Burrito Scramble -- Good.
Farmer's Market Pasta Salad -- Good. I substituted stir-fired broccoli for the fennel, since I'm not a fan of fennel.
Tempeh Normandy -- Very good even with substituting cider for the apple brandy.
I also recommend Robertson's companion book, Quick Fix Vegetarian - also a vegan cookbook regardless of its title.
Since I posted this review, I've made the following:
Rotini with 10-Minute Tomato-Olive -- terrific, just excellent. I used San Marzano crushed tomatoes and I'm sure that didn't hurt. This sauce was oily, but so good that I've made it four or five times now.
Roasted Ratatouille -- pretty good but a little dry. I had to bake it about ten minutes more than the recipe called for.
Linguine with Artichokes and White Bean Alfredo -- good but I think the sauce would make a truly awesome party dip without the pasta.
Jerk Vegetable Skillet -- very good but not that quick for me.
Seitan Donburi -- good and fast but needs more veggies. I think next time I make it I'll throw in a frozen Asian vegetable mix.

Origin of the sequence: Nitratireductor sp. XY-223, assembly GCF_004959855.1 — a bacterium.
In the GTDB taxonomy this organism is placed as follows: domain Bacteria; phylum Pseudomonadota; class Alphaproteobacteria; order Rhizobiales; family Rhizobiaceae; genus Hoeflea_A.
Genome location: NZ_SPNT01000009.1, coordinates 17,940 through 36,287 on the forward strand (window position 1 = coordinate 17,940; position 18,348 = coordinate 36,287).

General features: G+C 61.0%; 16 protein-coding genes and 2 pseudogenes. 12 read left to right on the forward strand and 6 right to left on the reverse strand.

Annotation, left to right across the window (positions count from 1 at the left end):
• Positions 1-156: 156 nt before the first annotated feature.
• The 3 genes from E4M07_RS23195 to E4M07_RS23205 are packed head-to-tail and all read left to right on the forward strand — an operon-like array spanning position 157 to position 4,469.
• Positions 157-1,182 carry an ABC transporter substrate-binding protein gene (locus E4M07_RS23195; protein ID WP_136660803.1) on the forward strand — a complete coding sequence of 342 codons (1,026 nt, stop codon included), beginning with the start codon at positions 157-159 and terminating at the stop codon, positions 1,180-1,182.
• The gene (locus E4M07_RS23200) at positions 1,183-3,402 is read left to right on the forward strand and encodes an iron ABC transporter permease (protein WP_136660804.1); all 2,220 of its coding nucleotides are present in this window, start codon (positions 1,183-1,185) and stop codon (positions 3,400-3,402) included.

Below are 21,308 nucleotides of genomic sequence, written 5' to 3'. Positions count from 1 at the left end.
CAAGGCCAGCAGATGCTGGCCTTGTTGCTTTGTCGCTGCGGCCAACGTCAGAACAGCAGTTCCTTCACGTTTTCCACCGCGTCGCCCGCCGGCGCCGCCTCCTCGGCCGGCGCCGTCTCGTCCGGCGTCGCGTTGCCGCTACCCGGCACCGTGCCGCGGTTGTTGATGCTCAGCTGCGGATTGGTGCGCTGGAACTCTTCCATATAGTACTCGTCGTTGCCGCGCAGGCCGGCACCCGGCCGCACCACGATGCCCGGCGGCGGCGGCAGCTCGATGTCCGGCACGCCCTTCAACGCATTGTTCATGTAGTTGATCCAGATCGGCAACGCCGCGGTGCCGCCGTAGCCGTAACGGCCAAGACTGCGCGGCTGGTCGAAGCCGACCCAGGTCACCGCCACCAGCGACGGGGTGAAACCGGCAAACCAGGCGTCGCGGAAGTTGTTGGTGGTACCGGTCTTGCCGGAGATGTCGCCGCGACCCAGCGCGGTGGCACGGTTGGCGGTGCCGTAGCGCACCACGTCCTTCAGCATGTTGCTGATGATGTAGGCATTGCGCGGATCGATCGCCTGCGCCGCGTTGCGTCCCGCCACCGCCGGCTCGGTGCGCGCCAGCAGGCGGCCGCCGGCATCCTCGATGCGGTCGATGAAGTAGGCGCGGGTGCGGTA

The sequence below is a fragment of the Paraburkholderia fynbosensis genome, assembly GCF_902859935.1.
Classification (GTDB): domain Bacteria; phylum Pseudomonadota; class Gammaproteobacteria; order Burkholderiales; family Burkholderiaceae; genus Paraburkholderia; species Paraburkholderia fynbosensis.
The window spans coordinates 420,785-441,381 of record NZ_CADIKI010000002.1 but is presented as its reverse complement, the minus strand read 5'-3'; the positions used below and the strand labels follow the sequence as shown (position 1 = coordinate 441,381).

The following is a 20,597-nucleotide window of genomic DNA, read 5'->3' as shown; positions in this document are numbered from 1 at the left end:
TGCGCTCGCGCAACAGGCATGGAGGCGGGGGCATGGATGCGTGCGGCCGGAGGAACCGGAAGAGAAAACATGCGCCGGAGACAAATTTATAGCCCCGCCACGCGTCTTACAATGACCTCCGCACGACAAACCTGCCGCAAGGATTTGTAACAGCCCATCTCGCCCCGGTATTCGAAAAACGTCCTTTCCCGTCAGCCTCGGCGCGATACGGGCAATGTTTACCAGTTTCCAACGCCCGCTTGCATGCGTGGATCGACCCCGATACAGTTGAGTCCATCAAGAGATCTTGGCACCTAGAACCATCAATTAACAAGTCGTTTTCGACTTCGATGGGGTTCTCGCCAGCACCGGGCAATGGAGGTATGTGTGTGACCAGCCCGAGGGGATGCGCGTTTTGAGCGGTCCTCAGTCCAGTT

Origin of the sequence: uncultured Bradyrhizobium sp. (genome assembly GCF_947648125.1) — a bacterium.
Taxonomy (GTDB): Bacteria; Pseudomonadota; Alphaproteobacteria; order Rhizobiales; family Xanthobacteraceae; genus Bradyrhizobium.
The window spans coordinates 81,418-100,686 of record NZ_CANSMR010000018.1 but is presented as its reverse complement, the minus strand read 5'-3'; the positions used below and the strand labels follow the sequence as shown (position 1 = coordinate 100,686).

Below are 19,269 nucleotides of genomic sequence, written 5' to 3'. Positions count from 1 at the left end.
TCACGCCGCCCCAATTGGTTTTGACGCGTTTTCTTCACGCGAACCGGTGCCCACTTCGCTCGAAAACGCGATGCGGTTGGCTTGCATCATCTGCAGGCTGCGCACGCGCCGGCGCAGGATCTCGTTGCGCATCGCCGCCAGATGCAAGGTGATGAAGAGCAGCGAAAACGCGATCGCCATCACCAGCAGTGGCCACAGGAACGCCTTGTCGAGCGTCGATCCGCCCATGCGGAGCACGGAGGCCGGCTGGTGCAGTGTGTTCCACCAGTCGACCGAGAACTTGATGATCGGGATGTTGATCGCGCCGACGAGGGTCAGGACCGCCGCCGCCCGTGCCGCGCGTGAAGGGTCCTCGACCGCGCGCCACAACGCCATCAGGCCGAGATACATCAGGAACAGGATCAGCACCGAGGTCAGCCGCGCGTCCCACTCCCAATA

Portobellas Stuffed with Chickpeas and Chard -- very good but took me a long time to make. Not a "quick fix" for someone as slow in the kitchen as I am.
Sicilian Stuffed Shells -- excellent. The tofu filling with the parsley and raisins was very good.
Chickpea and Spinach-Artichoke Crostini -- good and surprisingly filling.
Lemony Couscous and White Bean Pilaf -- good but very lemony.
Shortcut Mushoom Risotto -- okay, but not wow. Texture somewhat similar to risotto but I can make an equally fast and better risotto in the pressure cooker.
Lebanese "Sleek" -- Very good (I used the Za'atar spice mix option). Loved the combination of kale and black eyed peas.
Green Chile Tofu Migas -- okay.
White Beans with Mushrooms and Sauerkraut -- okay, esp. considering that I dislike sauerkraut and vegan sour cream, both of which this dish contains.
Tofu "Scampi" with Spinach (made with dulse granules) -- Excellent, even though I must've done something wrong and the coating came off the tofu in the pan. We didn't care, it was just so delicious.
One Pot Pasta Primavera -- Good and very quick to make. It reminded me of the Aglio Olio pasta I've had in Italian restaurants.